The additional structural nucleic acid sequences include, without limitation, those encoding seed storage proteins, fatty acid pathway enzymes, tocopherol biosynthetic enzymes, amino acid biosynthetic enzymes, and starch branching enzymes.

Preferred seed storage proteins include zeins (U.S. Pat. Nos. 4,886,878; 4,885,357; 5,215,912; 5,589,616; 5,508,468; 5,939,599; 5,633,436; and 5,990,384; Patent Applications WO 90/01869, WO 91/13993, WO 92/14822, WO 93/08682, WO 94/20628, WO 97/28247, WO 98/26064, and WO 99/40209), 7S proteins (U.S. Pat. Nos. 5,003,045 and 5,576,203), Brazil nut protein (U.S. Pat. No. 5,850,024), phenylalanine free proteins (Patent Application WO 96/17064), albumin (Patent Application WO 97/35023), β-conglycinin (Patent Application WO 00/19839), 11S (U.S. Pat. No. 6,107,051), α-hordothionin (U.S. Pat. Nos. 5,885,802 and 5,885,801), arcelin seed storage proteins (U.S. Pat. No. 5,270,200), lectins (U.S. Pat. No. 6,110,891), and glutenin (U.S. Pat. Nos. 5,990,389 and 5,914,450).

Preferred fatty acid pathway enzymes include thioesterases (U.S. Pat. Nos. 5,512,482; 5,530,186; 5,945,585; 5,639,790; 5,807,893; 5,955,650; 5,955,329; 5,759,829; 5,147,792; 5,304,481; 5,298,421; 5,344,771; and 5,760,206), and desaturases (U.S. Pat. Nos. 5,689,050; 5,663,068; 5,614,393; 5,856,157; 6,117,677; 6,043,411; 6,194,167; 5,705,391; 5,663,068; 5,552,306; 6,075,183; 6,051,754; 5,689,050; 5,789,220; 5,057,419; 5,654,402; 5,659,645; 6,100,091; 5,760,206; 6,172,106; 5,952,544; 5,866,789; 5,443,974; and 5,093,249).

Preferred tocopherol biosynthetic enzymes include tyrA, slr1736, ATPT2, dxs, dxr, GGPPS, HPPD, GMT, MT1, tMT2, AANTJ, slr1737, and an antisense construct for homogentisic acid dioxygenase (Kridl et al., Seed Sci. Res., 1:209-219 (1991); Keegstra, Cell, 56(2):247-53 (1989); Nawrath et al., Proc. Natl. Acad. Sci. (U.S.A.), 91:12760-12764 (1994); Xia et al., J. Gen. Microbiol., 138:1309-1316 (1992); Cyanobase http://www.kazusa.or.jp/cyanobase; Lois et al., Proc. Natl. Acad. Sci. (U.S.A.), 95(5):2105-2110 (1998); Takahashi, et al. Proc. Natl. Acad. Sci. (U.S.A.), 95(17):9879-9884 (1998); Norris et al., Plant Physiol., 117:1317-1323 (1998); Bartley and Scolnik, Plant Physiol., 104:1469-1470 (1994); Smith et al., Plant J., 11:83-92 (1997); WO 00/32757; WO 00/10380; Saint Guily et al., Plant Physiol., 100(2):1069-1071 (1992); Sato et al., J. DNA Res., 7(1):31-63 (2000)).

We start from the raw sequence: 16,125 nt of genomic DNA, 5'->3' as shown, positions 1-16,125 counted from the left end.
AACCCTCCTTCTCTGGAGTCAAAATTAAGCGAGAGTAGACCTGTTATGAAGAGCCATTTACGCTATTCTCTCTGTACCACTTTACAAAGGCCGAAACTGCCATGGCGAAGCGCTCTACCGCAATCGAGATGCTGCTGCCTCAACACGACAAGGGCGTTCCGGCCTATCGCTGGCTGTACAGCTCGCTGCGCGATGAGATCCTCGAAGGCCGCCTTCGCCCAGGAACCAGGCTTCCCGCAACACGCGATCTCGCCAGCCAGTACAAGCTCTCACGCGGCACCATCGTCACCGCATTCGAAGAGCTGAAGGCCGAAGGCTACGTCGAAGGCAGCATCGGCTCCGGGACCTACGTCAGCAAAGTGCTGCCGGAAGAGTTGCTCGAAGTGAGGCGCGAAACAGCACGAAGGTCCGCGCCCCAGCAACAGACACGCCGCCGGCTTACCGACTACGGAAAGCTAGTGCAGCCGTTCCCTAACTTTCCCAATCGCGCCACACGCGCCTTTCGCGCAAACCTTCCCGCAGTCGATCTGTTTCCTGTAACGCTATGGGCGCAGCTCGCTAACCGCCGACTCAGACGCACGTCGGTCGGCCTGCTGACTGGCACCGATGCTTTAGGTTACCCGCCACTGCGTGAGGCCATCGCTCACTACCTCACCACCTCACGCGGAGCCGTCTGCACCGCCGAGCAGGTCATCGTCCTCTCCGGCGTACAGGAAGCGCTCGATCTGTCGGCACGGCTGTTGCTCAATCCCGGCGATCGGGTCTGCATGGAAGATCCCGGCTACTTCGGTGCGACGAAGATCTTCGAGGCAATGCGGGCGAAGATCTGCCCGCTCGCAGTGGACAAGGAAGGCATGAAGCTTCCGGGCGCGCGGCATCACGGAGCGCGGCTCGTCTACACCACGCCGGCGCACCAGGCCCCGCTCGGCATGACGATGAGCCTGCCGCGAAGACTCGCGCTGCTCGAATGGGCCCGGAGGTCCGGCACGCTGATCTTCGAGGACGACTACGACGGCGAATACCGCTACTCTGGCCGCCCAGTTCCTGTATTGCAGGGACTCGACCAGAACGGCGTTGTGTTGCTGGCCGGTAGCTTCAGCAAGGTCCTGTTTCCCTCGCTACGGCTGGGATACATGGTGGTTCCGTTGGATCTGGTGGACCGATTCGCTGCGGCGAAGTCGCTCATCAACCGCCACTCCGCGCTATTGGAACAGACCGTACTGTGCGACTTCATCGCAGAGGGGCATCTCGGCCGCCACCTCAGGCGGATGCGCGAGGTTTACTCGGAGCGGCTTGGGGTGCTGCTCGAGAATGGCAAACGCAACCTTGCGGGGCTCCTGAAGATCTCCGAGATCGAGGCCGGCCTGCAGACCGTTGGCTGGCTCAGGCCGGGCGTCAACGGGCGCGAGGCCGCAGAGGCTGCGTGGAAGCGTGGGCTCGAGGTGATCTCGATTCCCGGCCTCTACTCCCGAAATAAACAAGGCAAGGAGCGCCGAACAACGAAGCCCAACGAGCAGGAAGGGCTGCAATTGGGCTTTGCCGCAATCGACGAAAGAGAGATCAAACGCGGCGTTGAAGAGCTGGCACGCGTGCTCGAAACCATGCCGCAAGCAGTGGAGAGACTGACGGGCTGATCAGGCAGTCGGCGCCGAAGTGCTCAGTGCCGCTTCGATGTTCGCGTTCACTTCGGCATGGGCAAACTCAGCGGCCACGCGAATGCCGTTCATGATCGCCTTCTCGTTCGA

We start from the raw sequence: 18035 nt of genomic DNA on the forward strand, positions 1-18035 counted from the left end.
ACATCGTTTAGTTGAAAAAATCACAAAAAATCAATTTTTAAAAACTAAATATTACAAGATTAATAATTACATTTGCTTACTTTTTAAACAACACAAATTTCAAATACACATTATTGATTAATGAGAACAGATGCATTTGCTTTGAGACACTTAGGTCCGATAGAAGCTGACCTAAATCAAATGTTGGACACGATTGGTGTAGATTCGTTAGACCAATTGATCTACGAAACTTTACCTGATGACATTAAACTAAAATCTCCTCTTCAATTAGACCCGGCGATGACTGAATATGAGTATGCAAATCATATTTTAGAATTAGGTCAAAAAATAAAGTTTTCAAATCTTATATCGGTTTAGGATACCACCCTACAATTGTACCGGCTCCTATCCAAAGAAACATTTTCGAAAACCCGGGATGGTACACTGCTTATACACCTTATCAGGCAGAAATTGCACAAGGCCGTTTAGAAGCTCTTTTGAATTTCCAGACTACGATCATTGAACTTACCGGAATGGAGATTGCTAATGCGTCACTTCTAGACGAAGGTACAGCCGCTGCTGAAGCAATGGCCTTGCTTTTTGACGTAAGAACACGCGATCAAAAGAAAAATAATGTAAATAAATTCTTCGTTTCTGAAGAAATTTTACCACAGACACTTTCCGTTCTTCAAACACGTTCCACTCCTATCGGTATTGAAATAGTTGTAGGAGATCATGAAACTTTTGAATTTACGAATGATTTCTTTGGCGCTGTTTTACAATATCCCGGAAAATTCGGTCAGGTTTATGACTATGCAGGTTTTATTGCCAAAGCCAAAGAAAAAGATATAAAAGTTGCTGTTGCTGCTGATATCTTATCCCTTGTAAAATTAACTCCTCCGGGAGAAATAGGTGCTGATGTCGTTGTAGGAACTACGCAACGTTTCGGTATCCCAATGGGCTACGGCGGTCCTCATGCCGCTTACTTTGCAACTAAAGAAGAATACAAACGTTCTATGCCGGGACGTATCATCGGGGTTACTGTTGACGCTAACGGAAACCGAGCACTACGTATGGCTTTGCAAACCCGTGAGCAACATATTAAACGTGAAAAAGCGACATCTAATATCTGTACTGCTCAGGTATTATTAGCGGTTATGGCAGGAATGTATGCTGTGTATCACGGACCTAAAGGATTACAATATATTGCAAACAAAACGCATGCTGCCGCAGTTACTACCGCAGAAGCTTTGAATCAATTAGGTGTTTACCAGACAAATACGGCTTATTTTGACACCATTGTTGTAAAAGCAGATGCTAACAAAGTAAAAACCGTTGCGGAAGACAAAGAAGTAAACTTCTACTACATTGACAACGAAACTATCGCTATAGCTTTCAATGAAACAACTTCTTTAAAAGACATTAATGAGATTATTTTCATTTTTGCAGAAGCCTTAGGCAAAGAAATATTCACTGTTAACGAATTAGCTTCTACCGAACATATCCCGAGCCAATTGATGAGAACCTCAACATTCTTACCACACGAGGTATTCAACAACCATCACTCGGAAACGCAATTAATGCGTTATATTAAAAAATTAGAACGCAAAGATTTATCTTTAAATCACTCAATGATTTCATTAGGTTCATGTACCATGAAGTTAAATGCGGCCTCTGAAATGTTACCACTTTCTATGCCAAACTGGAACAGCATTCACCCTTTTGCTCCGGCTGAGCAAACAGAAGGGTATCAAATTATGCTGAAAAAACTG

Preferred amino acid biosynthetic enzymes include anthranilate synthase (U.S. Pat. No. 5,965,727; Patent Applications WO 97/26366, WO 99/11800, and WO 99/49058), tryptophan decarboxylase (Patent Application WO 99/06581), threonine decarboxylase (U.S. Pat. Nos. 5,534,421 and 5,942,660; Patent Application WO 95/19442), threonine deaminase (Patent Applications WO 99/02656 and WO 98/55601), and aspartate kinase (U.S. Pat. Nos. 5,367,110; 5,858,749; and 6,040,160).

Preferred starch branching enzymes include those set forth in U.S. Pat. Nos. 6,232,122 and 6,147,279; and Patent Application WO 97/22703.

Alternatively, the second structural nucleic acid sequence may be designed to down-regulate a specific nucleic acid sequence. This is typically accomplished by operably linking the second structural amino acid, in an antisense orientation, with a promoter. One of ordinary skill in the art is familiar with such antisense technology. Any nucleic acid sequence may be negatively regulated in this manner. Preferable target nucleic acid sequences contain a low content of essential amino acids, yet are expressed at relatively high levels in particular tissues. For example, β-conglycinin and glycinin are expressed abundantly in seeds, but are nutritionally deficient with respect to essential amino acids. This antisense approach may also be used to effectively remove other undesirable proteins, such as antifeedants (e.g., lectins), albumin, and allergens, from plant-derived foodstuffs, or to down-regulate catabolic enzymes involved in degradation of desired compounds such as essential amino acids.

Selectable Markers

A vector or construct may also include a selectable marker. Selectable markers may also be used to select for plants or plant cells that contain the exogenous genetic material. Examples of such include, but are not limited to: a neo gene (Potrykus et al., 1985), which codes for kanamycin resistance and can be selected for using kanamycin, RptII, G418, hpt etc.; a bar gene which codes for bialaphos resistance; a mutant EPSP synthase gene (Hinchee et al., 1988; Reynaerts et al., 1988), aadA (Jones et al., 1987) which encodes glyphosate resistance; a nitrilase gene which confers resistance to bromoxynil (Stalker et al., 1988); a mutant acetolactate synthase gene (ALS) which confers imidazolinone or sulphonylurea resistance (EP 154 204, 1985), ALS (D'Halluin et al., 1992), and a methotrexate resistant DHFR gene (Thillet et al., 1988). The selectable marker is preferably an antibiotic resistance coding sequence, or an herbicide (e.g., glyphosate) resistance coding sequence. The selectable marker is most preferably a kanamycin, hygromycin, or herbicide resistance marker.